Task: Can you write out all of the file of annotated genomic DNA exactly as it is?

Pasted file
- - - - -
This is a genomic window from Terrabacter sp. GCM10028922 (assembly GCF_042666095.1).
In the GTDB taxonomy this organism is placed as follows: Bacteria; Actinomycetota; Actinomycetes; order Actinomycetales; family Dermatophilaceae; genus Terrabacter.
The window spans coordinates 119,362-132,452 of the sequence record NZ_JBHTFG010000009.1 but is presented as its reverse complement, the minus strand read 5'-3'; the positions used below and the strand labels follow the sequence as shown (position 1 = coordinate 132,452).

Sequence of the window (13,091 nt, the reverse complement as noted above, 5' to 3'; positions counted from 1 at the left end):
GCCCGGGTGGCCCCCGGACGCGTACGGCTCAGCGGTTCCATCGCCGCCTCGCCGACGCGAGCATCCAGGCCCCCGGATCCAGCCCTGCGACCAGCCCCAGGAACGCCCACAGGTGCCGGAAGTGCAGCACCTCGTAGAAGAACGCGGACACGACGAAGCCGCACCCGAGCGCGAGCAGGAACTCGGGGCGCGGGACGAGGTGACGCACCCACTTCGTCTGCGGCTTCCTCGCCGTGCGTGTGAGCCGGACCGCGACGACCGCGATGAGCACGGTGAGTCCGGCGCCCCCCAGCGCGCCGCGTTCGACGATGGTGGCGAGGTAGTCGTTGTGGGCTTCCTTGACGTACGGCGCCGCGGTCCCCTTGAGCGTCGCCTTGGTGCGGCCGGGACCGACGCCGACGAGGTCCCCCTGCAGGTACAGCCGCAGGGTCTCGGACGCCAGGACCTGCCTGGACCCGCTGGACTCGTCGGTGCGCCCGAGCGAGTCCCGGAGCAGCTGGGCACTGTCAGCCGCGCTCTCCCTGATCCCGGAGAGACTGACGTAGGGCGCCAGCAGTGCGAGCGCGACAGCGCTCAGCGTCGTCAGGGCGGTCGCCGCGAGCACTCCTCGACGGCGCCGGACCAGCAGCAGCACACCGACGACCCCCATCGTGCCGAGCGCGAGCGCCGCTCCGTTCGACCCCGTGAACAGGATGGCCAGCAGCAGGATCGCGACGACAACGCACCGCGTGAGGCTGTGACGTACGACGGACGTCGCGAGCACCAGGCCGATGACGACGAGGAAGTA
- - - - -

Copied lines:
This is a genomic window from Terrabacter sp. GCM10028922 (assembly GCF_042666095.1).
In the GTDB taxonomy this organism is placed as follows: Bacteria; Actinomycetota; Actinomycetes; order Actinomycetales; family Dermatophilaceae; genus Terrabacter.
The window spans coordinates 119,362-132,452 of the sequence record NZ_JBHTFG010000009.1 but is presented as its reverse complement, the minus strand read 5'-3'; the positions used below and the strand labels follow the sequence as shown (position 1 = coordinate 132,452).

Sequence of the window (13,091 nt, the reverse complement as noted above, 5' to 3'; positions counted from 1 at the left end):
GCCCGGGTGGCCCCCGGACGCGTACGGCTCAGCGGTTCCATCGCCGCCTCGCCGACGCGAGCATCCAGGCCCCCGGATCCAGCCCTGCGACCAGCCCCAGGAACGCCCACAGGTGCCGGAAGTGCAGCACCTCGTAGAAGAACGCGGACACGACGAAGCCGCACCCGAGCGCGAGCAGGAACTCGGGGCGCGGGACGAGGTGACGCACCCACTTCGTCTGCGGCTTCCTCGCCGTGCGTGTGAGCCGGACCGCGACGACCGCGATGAGCACGGTGAGTCCGGCGCCCCCCAGCGCGCCGCGTTCGACGATGGTGGCGAGGTAGTCGTTGTGGGCTTCCTTGACGTACGGCGCCGCGGTCCCCTTGAGCGTCGCCTTGGTGCGGCCGGGACCGACGCCGACGAGGTCCCCCTGCAGGTACAGCCGCAGGGTCTCGGACGCCAGGACCTGCCTGGACCCGCTGGACTCGTCGGTGCGCCCGAGCGAGTCCCGGAGCAGCTGGGCACTGTCAGCCGCGCTCTCCCTGATCCCGGAGAGACTGACGTAGGGCGCCAGCAGTGCGAGCGCGACAGCGCTCAGCGTCGTCAGGGCGGTCGCCGCGAGCACTCCTCGACGGCGCCGGACCAGCAGCAGCACACCGACGACCCCCATCGTGCCGAGCGCGAGCGCCGCTCCGTTCGACCCCGTGAACAGGATGGCCAGCAGCAGGATCGCGACGACAACGCACCGCGTGAGGCTGTGACGTACGACGGACGTCGCGAGCACCAGGCCGATGACGACGAGGAAGTA